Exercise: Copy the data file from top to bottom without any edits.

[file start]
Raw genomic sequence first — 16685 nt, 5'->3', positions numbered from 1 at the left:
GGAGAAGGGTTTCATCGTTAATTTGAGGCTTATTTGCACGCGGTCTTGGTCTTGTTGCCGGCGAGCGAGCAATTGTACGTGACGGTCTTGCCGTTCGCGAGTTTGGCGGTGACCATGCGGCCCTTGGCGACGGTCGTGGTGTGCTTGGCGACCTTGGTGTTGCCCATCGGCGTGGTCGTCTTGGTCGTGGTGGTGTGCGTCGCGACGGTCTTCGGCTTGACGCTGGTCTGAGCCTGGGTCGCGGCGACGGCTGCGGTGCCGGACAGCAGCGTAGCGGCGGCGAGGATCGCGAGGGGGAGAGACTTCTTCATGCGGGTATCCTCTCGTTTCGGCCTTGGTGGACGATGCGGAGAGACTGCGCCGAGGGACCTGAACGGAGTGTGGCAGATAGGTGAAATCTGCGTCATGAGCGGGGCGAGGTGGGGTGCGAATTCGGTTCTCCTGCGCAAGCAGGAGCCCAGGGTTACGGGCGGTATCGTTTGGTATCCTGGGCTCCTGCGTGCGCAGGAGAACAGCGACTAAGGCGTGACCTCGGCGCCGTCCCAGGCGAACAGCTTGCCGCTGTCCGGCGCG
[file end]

Raw genomic sequence first — 16685 nt, 5'->3', positions numbered from 1 at the left:
GGAGAAGGGTTTCATCGTTAATTTGAGGCTTATTTGCACGCGGTCTTGGTCTTGTTGCCGGCGAGCGAGCAATTGTACGTGACGGTCTTGCCGTTCGCGAGTTTGGCGGTGACCATGCGGCCCTTGGCGACGGTCGTGGTGTGCTTGGCGACCTTGGTGTTGCCCATCGGCGTGGTCGTCTTGGTCGTGGTGGTGTGCGTCGCGACGGTCTTCGGCTTGACGCTGGTCTGAGCCTGGGTCGCGGCGACGGCTGCGGTGCCGGACAGCAGCGTAGCGGCGGCGAGGATCGCGAGGGGGAGAGACTTCTTCATGCGGGTATCCTCTCGTTTCGGCCTTGGTGGACGATGCGGAGAGACTGCGCCGAGGGACCTGAACGGAGTGTGGCAGATAGGTGAAATCTGCGTCATGAGCGGGGCGAGGTGGGGTGCGAATTCGGTTCTCCTGCGCAAGCAGGAGCCCAGGGTTACGGGCGGTATCGTTTGGTATCCTGGGCTCCTGCGTGCGCAGGAGAACAGCGACTAAGGCGTGACCTCGGCGCCGTCCCAGGCGAACAGCTTGCCGCTGTCCGGCGCG